Dog Training Certification: How Do I Become A Certified Dog Trainer?

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Dog Training Certification. Golden Retriever puppy looking at the camera.
Dog Training Certification

I’ve been training dogs (not just my own) for over 10 years now. I know some of my colleagues have gone on to get their dog training certification and I started to think: Do I want to get certified and if so, how do I become a certified dog trainer?

I come from the world of I.T. Certification so it was common place to see a little acronym after everyone’s name whenever you saw an email signature.

  • Neil Perry, CCSI, CCIE
  • Todd Anderson,  MCSE, A+, Net+

I’ve seen something similar when it comes to Dog Training Certification. When searching for a dog trainer I’ve often seen something like the following:

  • Knox Overstreet, CCPDT-KA
  • Charlie Dalton, KPA-CTP

Extra Points for you guys who made the connection for the fictional names used above (tell me in the comment section).

Last year I decided it would be a good idea to get a certified and I started researching different programs.

How Do I Become A Certified Dog Trainer?

Everyone’s journey is different and we all have different goals especially when it comes to our career whether that be as an I.T. Manager, Account Executive, or a Dog Trainer.

My journey is different then yours. Honestly, you could get your dog training certification in 2 simple steps:

1. Study and learn to train dogs.
2. Pass a dog training certification exam.

This is my personal step-by-step journey to become a certified dog trainer.

  1. Read Books About Dog Training – Before I got my first puppy, Linus I read Puppies for Dummies (I read this book for the first time back in December 2004). Since then I’ve read dozens of books on training dogs and puppies.
  2. Get A Dog And Train Him – My first dog as an adult was Linus. We started him in Sue Myles group training classes when he was 10 weeks old. We continued to train him for the rest of his life until he passed in 2018.
  3. Take Your Dog To Many Different Types Of Training Classes – We love training our dogs and have taken them to puppy kindergarten, obedience level 1, 2, 3, 4, K9 Nosework, guide dog puppy classes, service dog puppy classes, rally, sport dog, agility, trick training, canine good citizen, and probably a few others I can’t think of off the top of my head.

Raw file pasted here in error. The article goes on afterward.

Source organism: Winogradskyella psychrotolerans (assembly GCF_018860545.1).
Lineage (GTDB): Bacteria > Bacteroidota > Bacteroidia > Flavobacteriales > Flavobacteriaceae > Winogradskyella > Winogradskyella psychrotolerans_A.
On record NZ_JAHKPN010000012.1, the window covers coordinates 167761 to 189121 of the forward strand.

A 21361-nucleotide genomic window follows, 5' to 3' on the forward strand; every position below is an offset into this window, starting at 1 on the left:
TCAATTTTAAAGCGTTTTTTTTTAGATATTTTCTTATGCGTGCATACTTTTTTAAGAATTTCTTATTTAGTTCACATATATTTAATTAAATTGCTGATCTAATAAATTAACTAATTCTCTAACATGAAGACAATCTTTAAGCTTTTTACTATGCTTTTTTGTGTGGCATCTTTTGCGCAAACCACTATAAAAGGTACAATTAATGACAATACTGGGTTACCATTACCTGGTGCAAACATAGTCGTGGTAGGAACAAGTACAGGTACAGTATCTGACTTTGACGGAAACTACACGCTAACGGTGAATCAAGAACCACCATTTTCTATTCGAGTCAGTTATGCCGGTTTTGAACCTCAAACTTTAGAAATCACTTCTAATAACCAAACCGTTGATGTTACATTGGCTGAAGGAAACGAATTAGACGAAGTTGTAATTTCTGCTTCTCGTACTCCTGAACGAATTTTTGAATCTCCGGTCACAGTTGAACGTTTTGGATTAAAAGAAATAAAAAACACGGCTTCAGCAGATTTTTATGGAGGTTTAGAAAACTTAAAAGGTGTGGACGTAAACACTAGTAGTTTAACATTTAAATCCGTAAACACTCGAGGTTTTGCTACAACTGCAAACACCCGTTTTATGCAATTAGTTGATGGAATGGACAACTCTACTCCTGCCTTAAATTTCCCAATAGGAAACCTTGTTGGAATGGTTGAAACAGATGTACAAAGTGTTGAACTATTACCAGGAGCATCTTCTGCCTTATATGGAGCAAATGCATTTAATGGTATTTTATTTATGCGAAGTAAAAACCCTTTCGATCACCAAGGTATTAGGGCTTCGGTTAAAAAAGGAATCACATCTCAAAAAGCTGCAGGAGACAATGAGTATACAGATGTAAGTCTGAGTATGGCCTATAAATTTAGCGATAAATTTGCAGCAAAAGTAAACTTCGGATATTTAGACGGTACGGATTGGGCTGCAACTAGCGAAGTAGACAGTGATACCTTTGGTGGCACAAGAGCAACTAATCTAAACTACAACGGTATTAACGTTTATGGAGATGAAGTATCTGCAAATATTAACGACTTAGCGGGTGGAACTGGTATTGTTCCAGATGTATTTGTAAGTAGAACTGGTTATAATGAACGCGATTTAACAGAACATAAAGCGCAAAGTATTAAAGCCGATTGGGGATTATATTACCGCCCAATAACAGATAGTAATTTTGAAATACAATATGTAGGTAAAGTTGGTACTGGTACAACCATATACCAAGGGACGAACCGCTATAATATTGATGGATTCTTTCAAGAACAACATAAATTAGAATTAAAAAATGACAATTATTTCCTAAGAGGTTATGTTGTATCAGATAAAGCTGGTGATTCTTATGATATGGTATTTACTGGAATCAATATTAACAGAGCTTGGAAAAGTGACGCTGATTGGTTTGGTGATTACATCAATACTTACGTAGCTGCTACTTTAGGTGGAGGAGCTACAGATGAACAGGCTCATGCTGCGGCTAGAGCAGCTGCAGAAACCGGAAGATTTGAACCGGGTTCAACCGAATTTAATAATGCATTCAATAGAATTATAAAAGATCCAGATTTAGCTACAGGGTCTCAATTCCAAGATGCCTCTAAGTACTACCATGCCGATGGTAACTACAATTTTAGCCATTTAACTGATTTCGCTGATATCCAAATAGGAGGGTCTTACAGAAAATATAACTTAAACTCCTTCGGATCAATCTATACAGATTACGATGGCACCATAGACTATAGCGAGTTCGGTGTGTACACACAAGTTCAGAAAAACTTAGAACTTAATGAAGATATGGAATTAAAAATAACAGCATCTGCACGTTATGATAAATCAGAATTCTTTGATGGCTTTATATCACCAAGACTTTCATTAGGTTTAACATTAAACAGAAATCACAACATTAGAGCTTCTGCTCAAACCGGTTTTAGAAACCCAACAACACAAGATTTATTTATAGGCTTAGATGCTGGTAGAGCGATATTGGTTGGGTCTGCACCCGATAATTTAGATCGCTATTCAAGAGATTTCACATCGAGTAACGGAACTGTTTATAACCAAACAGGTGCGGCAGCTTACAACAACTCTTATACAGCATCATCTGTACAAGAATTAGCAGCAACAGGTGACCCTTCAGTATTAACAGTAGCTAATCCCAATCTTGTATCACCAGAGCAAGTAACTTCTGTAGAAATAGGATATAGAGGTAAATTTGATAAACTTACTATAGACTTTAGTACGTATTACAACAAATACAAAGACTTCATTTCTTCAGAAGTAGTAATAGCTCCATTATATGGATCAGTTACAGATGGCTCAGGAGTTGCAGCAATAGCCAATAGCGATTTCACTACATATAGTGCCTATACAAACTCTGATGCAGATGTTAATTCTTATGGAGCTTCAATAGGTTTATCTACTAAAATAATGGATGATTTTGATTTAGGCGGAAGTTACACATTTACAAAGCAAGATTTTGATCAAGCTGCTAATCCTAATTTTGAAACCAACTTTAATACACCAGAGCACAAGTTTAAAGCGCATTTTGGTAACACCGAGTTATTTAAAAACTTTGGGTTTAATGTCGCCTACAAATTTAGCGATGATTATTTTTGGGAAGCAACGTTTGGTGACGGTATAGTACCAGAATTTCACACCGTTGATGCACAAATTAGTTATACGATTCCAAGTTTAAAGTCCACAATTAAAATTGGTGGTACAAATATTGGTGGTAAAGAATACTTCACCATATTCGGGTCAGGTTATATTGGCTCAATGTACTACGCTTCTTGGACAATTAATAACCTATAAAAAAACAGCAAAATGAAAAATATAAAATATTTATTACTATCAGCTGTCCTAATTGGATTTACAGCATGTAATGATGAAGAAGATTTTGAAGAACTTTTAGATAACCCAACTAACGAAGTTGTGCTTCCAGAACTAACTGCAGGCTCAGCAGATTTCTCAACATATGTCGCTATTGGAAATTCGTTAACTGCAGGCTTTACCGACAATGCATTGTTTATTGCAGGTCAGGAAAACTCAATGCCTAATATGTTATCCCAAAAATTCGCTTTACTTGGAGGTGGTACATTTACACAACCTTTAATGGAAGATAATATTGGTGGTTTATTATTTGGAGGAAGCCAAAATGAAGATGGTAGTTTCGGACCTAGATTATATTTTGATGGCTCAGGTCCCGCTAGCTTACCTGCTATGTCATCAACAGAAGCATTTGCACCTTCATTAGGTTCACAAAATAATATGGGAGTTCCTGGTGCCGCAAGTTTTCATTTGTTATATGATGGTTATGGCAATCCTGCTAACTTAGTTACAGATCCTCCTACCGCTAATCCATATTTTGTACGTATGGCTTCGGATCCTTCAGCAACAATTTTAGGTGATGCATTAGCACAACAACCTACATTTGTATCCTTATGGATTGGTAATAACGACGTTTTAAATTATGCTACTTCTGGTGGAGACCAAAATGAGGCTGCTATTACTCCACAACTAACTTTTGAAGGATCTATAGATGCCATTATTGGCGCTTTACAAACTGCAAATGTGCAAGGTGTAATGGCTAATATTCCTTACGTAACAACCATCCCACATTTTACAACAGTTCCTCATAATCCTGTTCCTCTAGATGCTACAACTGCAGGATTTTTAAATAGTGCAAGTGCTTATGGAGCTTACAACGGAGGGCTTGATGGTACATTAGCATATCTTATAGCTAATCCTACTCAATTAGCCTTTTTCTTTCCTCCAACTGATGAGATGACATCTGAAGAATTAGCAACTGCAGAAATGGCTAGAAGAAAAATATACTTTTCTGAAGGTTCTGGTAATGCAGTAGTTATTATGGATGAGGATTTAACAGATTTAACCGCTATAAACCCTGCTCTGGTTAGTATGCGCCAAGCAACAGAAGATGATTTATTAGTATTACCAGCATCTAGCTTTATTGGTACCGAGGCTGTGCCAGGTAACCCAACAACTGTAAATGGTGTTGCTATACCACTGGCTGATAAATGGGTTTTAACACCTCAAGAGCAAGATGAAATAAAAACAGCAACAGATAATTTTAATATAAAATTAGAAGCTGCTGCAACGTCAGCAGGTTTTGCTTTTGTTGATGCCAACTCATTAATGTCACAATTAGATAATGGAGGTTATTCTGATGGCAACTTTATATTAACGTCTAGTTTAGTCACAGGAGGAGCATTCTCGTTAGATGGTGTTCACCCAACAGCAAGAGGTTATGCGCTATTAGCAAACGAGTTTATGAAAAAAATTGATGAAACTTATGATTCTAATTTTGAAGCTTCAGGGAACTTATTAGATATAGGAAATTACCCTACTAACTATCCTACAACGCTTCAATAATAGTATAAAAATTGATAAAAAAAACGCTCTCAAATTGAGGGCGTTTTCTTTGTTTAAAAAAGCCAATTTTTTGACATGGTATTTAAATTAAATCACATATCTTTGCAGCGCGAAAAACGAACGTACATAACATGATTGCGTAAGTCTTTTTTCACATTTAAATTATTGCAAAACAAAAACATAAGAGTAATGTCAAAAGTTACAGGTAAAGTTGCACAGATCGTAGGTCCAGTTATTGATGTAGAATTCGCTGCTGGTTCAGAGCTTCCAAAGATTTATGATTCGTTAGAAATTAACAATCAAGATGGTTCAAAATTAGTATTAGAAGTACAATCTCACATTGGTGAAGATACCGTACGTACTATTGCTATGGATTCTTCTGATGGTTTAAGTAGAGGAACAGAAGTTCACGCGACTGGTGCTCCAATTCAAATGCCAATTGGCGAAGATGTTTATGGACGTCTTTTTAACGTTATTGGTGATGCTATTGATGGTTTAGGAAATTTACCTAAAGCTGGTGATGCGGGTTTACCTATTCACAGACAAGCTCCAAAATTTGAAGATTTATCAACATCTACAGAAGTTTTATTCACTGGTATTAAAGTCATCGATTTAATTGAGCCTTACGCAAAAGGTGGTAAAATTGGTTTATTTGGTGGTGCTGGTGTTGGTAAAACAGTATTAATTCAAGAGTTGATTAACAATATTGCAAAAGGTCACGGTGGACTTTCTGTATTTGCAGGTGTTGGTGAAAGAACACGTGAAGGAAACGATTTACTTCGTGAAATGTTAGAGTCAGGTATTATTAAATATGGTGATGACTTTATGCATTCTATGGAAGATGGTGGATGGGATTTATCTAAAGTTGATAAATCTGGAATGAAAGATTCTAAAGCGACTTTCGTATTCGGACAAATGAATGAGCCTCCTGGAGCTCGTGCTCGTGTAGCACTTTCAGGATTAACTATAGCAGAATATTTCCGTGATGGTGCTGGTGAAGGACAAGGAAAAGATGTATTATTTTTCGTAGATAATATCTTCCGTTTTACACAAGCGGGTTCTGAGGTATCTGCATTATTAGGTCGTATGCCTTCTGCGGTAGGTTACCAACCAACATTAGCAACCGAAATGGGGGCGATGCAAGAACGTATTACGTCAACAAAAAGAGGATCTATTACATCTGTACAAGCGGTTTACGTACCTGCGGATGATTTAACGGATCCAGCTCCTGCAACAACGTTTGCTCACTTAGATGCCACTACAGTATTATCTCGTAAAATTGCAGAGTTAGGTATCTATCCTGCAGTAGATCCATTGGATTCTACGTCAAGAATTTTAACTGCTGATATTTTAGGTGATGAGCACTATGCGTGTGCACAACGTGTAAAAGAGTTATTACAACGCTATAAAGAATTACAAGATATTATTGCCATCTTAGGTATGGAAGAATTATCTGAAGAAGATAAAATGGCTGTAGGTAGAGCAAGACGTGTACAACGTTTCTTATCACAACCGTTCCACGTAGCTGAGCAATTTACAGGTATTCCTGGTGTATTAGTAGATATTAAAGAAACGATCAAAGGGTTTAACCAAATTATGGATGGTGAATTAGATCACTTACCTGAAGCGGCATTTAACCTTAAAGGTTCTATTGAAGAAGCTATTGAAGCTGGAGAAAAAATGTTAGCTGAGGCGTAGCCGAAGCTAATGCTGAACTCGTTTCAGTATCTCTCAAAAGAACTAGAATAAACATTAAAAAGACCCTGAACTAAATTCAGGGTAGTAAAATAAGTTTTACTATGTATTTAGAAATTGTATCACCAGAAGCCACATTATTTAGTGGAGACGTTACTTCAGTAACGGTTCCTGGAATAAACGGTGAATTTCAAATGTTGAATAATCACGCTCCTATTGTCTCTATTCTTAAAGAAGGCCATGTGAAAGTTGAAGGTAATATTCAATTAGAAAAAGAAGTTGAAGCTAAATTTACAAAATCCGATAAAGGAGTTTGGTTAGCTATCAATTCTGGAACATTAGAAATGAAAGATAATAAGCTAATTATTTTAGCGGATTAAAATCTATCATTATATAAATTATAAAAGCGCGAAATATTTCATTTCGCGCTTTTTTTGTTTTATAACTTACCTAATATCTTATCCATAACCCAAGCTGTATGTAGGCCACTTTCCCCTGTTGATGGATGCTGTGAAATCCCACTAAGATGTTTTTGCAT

4. Get A Service Dog Puppy In Training And Train Him – We started training guide and service dogs in 2006 and continue to train them today.
  5. Apprentice In A Puppy Kindergarten Class – After raising my first guide dog puppy, Stetson I began assisting in the group puppy classes.
  6. Be The Lead Trainer In A Puppy Kindergarten Class – After raising my fourth guide dog puppy, Apache I began leading some of the puppy kindergarten classes.
  7. Apprentice In A Basic Obedience Class – When I was raising my fifth puppy, Adelle I also began helping the trainers with basic obedience classes.
  8. Be The Lead Trainer In A Basic Obedience Class – During our group meeting I lead many of the basic obedience classes before our dogs had to settle during meetings.
  9. Whelp, Raise, And Train Service Dog Puppies – Three years ago I made the decision to whelp, raise, and train service dog puppies in my own group. I worked privately with other puppy raisers and also held group classes to prepare our puppies to be service dogs.
  10. Apprentice At A Dog Training School – About a year ago I decided to apprentice at Wags and Wiggles to further my education and get a chance to work with different breeds and people.
  11. Attend Dog Training Seminars – I began to further educate myself by attending dog training seminars notably Clicker Expo and Suzanne Clothier.
  12. Pass A Dog Training Certification Exam – Finally, I’ve reached the point where I think I’m prepared to take a dog training certification exam. I did my research and I decided to start with the CPDT-KA exam and then possibly enroll in the Karen Pryor Academy to achieve my KPA-CPT.

That’s All! 12 simple steps! I just need to complete Step 12 and I’ll be on my way with my first dog training cert!

One of these steps require some more in depth information starting with step 11. When it comes to certification there are many different options. I narrowed my list down to some of the more well recognized dog training certification programs.

So lets get started:

Dog Training Certification Programs

White Golden Retriever puppy getting belly rubs.
What Is The Best Dog Training Certification Program?

I’ll be honest with your guys I’ve been thinking about this for more than a year and I came across a couple options that were specifically related to service dogs.

After extensive research here are the options I was weighing for my specific situation:

1. Certification Council for Professional Dog Trainers (CCPDT)

CCPDT offer 2 dog training certifcations:

  1. Certified Professional Dog Trainer-Knowledge Assessed (CPDT-KA) measures a broad range of knowledge and skills in ethology, learning theory, dog training technique, and instruction.
  2. Certified Professional Dog Trainer-Knowledge and Skills Assessed (CPDT-KSA) is our skills based certification. It tests expert training and instruction skills through hands-on exercises.

#1 on my to do list is to achieve the CPDT-KA cert then maybe in the future get the CPDT-KSA.

By the way, another certification offered by CCPDT is the Certified Behavior Consultant Canine-Knowledge Assessed (CBCC-KA) is our advanced certification for dog trainers who offer canine behavior modification. This cert is also on my radar.

For the CPDT-KA certification:

  • INITIAL COST: $385 – price for the exam.
  • ADDITIONAL COST: $120 – There are two optional practice exams at $60 per exam.
  • *TOTAL COST: $505

2. Wags and Wiggles

Here’s a short description of the Wags and Wiggles apprenticeship program:

Before jumping into any new career, you should do some research. We offer a real-life hands-on apprenticeship program that will teach you the people skills, dog skills, and training skills needed to be a well-rounded dog trainer.